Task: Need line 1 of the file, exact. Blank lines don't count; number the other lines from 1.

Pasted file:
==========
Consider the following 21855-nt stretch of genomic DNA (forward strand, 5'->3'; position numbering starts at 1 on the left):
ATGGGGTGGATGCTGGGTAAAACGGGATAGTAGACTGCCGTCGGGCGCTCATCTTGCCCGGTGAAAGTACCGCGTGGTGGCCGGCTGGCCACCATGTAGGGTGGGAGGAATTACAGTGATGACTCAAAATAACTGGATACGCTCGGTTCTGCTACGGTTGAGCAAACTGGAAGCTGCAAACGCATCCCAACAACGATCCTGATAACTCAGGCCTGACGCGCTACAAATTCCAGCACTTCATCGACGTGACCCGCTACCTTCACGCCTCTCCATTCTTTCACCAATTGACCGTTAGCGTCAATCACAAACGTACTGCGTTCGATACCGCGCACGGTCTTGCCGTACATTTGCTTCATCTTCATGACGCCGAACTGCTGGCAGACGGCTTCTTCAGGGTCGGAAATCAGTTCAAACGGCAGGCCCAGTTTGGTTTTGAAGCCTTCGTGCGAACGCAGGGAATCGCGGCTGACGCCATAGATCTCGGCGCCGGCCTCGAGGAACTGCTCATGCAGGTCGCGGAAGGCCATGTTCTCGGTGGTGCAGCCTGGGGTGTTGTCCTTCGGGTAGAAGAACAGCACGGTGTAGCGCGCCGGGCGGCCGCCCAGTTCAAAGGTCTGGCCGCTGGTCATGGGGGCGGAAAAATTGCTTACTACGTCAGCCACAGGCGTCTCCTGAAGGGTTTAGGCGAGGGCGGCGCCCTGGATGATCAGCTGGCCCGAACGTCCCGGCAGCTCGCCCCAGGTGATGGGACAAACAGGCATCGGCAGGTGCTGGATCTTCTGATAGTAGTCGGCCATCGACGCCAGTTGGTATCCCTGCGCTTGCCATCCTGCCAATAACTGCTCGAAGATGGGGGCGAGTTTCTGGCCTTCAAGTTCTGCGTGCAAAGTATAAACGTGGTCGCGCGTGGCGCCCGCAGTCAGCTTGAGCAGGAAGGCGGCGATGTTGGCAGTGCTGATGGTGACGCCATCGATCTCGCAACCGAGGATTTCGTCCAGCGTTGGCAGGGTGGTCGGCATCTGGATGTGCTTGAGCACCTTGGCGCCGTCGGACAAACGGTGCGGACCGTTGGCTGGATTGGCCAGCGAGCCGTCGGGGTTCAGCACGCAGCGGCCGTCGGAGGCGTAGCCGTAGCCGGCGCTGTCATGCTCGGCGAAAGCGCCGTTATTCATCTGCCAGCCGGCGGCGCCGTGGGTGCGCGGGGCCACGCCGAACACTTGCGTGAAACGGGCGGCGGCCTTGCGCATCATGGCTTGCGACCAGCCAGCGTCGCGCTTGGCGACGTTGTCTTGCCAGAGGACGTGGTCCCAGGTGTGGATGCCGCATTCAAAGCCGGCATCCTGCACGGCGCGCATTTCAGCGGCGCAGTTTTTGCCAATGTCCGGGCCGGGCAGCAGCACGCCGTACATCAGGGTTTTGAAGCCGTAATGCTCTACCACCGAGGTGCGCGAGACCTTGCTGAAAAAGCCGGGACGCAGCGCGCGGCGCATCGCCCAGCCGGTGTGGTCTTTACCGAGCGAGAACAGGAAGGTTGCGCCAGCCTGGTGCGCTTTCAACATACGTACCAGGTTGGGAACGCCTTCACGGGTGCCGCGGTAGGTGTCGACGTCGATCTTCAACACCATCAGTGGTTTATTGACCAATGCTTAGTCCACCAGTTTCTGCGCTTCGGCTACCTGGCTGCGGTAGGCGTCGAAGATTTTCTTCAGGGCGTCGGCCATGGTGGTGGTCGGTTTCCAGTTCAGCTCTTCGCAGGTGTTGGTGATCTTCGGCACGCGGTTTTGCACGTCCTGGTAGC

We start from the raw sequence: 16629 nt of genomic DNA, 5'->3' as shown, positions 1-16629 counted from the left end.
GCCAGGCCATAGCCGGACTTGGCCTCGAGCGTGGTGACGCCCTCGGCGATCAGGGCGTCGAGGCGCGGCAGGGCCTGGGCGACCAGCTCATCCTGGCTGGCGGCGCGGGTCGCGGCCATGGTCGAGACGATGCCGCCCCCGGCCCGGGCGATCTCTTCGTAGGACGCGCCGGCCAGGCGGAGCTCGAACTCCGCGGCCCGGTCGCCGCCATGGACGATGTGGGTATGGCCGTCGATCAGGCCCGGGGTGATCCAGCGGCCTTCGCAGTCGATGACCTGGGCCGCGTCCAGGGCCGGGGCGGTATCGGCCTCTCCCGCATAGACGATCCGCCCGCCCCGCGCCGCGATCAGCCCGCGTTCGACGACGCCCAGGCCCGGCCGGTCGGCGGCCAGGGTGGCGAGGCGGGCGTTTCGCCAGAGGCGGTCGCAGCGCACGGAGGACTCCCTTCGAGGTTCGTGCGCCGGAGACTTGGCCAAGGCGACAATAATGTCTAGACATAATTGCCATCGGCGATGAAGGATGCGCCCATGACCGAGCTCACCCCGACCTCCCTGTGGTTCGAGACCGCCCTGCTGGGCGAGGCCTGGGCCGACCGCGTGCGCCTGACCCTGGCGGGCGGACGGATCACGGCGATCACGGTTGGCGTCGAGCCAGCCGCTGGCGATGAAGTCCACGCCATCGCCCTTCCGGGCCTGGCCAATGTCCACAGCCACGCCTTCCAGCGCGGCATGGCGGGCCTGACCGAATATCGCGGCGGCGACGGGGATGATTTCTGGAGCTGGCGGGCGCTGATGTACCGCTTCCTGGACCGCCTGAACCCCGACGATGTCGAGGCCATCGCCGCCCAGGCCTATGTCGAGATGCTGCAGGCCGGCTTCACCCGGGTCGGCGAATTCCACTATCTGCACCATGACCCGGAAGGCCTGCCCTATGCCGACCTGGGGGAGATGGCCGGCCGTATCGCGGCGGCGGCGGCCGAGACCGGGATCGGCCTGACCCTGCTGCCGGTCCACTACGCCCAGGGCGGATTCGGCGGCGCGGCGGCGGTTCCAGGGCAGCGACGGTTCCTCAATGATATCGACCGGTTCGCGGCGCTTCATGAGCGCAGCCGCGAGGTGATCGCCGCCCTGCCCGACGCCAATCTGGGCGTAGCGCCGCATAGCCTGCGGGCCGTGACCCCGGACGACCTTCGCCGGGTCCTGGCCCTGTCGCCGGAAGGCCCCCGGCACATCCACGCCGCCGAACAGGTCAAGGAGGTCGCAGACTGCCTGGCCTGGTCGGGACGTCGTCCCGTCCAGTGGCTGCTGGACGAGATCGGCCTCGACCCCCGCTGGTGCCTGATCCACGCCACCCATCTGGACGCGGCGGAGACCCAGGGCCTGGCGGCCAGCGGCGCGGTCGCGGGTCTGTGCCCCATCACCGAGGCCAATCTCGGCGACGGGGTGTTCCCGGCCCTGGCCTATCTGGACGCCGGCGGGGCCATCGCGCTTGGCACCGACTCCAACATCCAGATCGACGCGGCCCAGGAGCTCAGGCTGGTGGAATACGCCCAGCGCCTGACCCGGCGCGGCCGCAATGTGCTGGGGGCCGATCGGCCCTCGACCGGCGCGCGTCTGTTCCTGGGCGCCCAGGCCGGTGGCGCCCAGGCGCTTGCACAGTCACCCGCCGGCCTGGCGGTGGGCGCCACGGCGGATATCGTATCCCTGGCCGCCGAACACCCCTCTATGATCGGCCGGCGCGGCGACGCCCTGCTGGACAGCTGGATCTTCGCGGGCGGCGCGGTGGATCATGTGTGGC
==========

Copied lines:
Consider the following 21855-nt stretch of genomic DNA (forward strand, 5'->3'; position numbering starts at 1 on the left):